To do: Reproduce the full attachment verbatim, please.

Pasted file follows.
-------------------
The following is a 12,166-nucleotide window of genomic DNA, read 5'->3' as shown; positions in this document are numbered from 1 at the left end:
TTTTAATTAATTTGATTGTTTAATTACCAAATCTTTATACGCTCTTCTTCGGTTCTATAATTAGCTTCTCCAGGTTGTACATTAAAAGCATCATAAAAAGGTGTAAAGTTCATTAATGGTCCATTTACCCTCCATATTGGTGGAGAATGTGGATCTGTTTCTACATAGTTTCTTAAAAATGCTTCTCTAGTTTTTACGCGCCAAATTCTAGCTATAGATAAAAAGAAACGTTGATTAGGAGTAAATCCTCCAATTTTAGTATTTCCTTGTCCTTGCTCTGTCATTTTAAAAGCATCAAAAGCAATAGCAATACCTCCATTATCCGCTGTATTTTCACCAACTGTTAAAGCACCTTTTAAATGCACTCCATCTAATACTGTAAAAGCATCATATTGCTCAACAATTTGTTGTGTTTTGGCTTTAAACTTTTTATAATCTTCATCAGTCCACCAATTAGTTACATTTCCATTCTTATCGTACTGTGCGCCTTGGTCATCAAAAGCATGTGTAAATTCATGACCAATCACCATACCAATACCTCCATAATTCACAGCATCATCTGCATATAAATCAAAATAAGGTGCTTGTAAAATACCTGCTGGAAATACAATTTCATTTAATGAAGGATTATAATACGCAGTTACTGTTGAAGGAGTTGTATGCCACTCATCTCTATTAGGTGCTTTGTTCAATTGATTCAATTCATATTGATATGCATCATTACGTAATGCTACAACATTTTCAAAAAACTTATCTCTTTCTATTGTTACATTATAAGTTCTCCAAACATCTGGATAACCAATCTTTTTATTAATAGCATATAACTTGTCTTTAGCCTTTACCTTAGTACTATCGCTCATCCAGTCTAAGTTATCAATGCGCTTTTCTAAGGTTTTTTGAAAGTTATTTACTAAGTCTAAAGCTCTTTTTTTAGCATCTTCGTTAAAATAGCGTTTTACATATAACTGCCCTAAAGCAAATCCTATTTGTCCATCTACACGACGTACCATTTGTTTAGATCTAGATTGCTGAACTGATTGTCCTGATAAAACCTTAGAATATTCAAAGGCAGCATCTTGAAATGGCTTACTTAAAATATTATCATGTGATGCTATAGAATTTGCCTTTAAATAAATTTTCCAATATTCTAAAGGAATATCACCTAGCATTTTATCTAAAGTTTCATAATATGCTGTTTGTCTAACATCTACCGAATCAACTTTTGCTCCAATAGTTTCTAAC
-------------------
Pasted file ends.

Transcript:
The following is a 12,166-nucleotide window of genomic DNA, read 5'->3' as shown; positions in this document are numbered from 1 at the left end:
TTTTAATTAATTTGATTGTTTAATTACCAAATCTTTATACGCTCTTCTTCGGTTCTATAATTAGCTTCTCCAGGTTGTACATTAAAAGCATCATAAAAAGGTGTAAAGTTCATTAATGGTCCATTTACCCTCCATATTGGTGGAGAATGTGGATCTGTTTCTACATAGTTTCTTAAAAATGCTTCTCTAGTTTTTACGCGCCAAATTCTAGCTATAGATAAAAAGAAACGTTGATTAGGAGTAAATCCTCCAATTTTAGTATTTCCTTGTCCTTGCTCTGTCATTTTAAAAGCATCAAAAGCAATAGCAATACCTCCATTATCCGCTGTATTTTCACCAACTGTTAAAGCACCTTTTAAATGCACTCCATCTAATACTGTAAAAGCATCATATTGCTCAACAATTTGTTGTGTTTTGGCTTTAAACTTTTTATAATCTTCATCAGTCCACCAATTAGTTACATTTCCATTCTTATCGTACTGTGCGCCTTGGTCATCAAAAGCATGTGTAAATTCATGACCAATCACCATACCAATACCTCCATAATTCACAGCATCATCTGCATATAAATCAAAATAAGGTGCTTGTAAAATACCTGCTGGAAATACAATTTCATTTAATGAAGGATTATAATACGCAGTTACTGTTGAAGGAGTTGTATGCCACTCATCTCTATTAGGTGCTTTGTTCAATTGATTCAATTCATATTGATATGCATCATTACGTAATGCTACAACATTTTCAAAAAACTTATCTCTTTCTATTGTTACATTATAAGTTCTCCAAACATCTGGATAACCAATCTTTTTATTAATAGCATATAACTTGTCTTTAGCCTTTACCTTAGTACTATCGCTCATCCAGTCTAAGTTATCAATGCGCTTTTCTAAGGTTTTTTGAAAGTTATTTACTAAGTCTAAAGCTCTTTTTTTAGCATCTTCGTTAAAATAGCGTTTTACATATAACTGCCCTAAAGCAAATCCTATTTGTCCATCTACACGACGTACCATTTGTTTAGATCTAGATTGCTGAACTGATTGTCCTGATAAAACCTTAGAATATTCAAAGGCAGCATCTTGAAATGGCTTACTTAAAATATTATCATGTGATGCTATAGAATTTGCCTTTAAATAAATTTTCCAATATTCTAAAGGAATATCACCTAGCATTTTATCTAAAGTTTCATAATATGCTGTTTGTCTAACATCTACCGAATCAACTTTTGCTCCAATAGTTTCTAAC